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If I don't need a primary key should I not add one to the database?

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There is hardly any case where you do not need a primary key. Basically, if a table doesn't have a primary key, it's not a table - it's just a heap of data. –  marc_s Nov 20 '09 at 15:33
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It may not be relevant to your question, but I do need to ask: Why don't you feel you need one? –  Frank V Nov 20 '09 at 15:33
    
Can you give us more information about the situation you are dealing with? Primary keys are not always necessary but if we knew what you were trying to do we could maybe give you some better advice. –  TLiebe Nov 20 '09 at 15:34
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Can you give us an explanation as to why you think you might not need a pkey? i can't really think of a reason to ever omit it. Even a one table data model needs a pkey to uniquely ID a row. –  Paul Sasik Nov 20 '09 at 15:34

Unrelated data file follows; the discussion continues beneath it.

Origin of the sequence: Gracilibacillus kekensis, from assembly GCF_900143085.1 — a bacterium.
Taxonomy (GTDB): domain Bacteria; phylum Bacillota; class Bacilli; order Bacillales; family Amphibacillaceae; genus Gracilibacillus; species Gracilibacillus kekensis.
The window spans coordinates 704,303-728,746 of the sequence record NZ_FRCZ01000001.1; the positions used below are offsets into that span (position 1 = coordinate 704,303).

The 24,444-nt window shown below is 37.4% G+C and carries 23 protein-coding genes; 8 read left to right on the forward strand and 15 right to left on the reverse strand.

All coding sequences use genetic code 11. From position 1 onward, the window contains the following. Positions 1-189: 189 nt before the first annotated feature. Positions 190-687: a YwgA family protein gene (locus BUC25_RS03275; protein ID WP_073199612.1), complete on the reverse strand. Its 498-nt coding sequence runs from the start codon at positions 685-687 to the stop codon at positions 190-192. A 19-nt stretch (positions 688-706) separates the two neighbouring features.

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I have log tables like Murph suggests. When you have events that can be identical, but happen at the same time (especially if using SMALLDATETIME), what do you use for the primary key, and why? PKs are not necessary for performance (clustered indexes don't have to have anything to do with the PK) and if you also don't need to look anything up... In cases like this I use indexed views to provide aggregate stats but I see no reason to define a PK. I do agree though that in most cases, you DO want a primary key, and in most cases where you think you don't need one, you really do. –  Aaron Bertrand Nov 20 '09 at 16:29